Betty Smith shortly after the publication of A Tree Grows in Brooklyn
Another form of hunger runs through Tree like a thick rich current: “fierce love hunger”—raw, wild, and uncontained. The women and men in Tree all long for sex, and they feel its power for good and ill from an early age. At eleven, Francie watches the girls she sees from her window washing as they prepare to go out with their “fellers”; she notices the difference between a woman who is “starved” for men and another who is “healthily hungry.” Astonishingly, in this 1943 novel about a Catholic family, Francie’s mother responds with candor to her eighteen-year-old daughter’s question about whether she should have spent the night with a young soldier she had known for only two days: “I will tell you the truth as a woman. It would have been a very beautiful thing.”
The novel’s realism about sex extends to include sexual violence, both within and outside of marriage. Francie shudders as she overhears the nightly exchanges between a young woman and her “ape-like truck-driver husband.” Her grandmother Rommely suffers the “brutal love” of a husband whose cruelty extinguishes “all of her latent desires”; neighborhood women “rigidly” endure love-making, “praying all the while that another child would not result.” Early in the novel, we meet older men who prey upon young girls, including a murderous pedophile who prowls the streets the year Francie turns fourteen.
The most positive embodiment of sexuality in the novel is Francie’s Aunt Sissy, a woman who works in a condom factory and who enjoys a series of “husbands.” And it is from Sissy that Francie acquires her first books.
When she was born, her grandmother had told her mother she must read to her daughter each day from the Protestant Bible and from Shakespeare. Francie’s mother commissions Sissy to obtain the books. Sissy purchases a tattered Shakespeare for 25 cents from a librarian, and finds a Gideon’s Bible in a hotel room she shares with a married man. The man tells her the Bible is there to be taken, in the hope that people will reform and repent. Sissy promises not to reform. As they prepare to leave in the morning, the man watches her “snap a red silk garter over the sheer lisle stocking she had pulled up over her shapely leg”:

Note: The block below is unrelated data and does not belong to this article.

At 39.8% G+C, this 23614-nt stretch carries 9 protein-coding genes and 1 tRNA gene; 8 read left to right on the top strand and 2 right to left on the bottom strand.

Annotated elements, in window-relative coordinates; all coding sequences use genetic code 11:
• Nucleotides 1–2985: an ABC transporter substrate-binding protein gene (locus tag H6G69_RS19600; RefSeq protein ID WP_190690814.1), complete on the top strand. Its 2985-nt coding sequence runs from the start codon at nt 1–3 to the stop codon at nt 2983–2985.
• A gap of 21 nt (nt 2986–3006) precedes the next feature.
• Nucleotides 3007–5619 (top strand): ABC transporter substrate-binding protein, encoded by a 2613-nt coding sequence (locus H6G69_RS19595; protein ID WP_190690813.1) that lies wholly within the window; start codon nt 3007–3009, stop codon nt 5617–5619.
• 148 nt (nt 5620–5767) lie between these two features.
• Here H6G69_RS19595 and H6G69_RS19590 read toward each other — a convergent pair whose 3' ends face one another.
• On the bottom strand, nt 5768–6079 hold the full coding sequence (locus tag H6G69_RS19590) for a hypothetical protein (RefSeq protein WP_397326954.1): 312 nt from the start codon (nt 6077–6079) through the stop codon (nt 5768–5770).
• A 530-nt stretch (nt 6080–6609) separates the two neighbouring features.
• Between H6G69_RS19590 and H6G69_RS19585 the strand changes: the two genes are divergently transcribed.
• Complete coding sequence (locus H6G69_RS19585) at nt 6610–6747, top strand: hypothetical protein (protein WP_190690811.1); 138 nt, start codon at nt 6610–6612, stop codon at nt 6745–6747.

‘Give us a kiss,’ he begged suddenly.
‘Have we time?’ she asked in a practical way. But she pulled the stocking off again.
That’s how the library of Francie Nolan was started.
So, Francie’s hunger for reading and writing are linked with healthy female hunger for food and sex; Betty Smith’s writing is grounded in the female body; woman writes woman, and Helene Cixous–along with the rest of us–might well want to celebrate this surprisingly subversive, deeply satisfying novel.
Joyce Zonana, a Brooklyn writer, has been obsessed with A Tree Grows in Brooklyn for several years. She is grateful to Carol P. Christ for encouraging her to write about the novel for FAR, and she is indebted to the scholarship of Carol Siri Johnson, whose online dissertation on A Tree Grows in Brooklyn is a wonderful resource, as well as to Valerie Yow’s comprehensive biography of Betty Smith. Joyce’s translation from French to English of Henri Bosco’s Malicroix–another obsession–will be published soon by New York Review Books.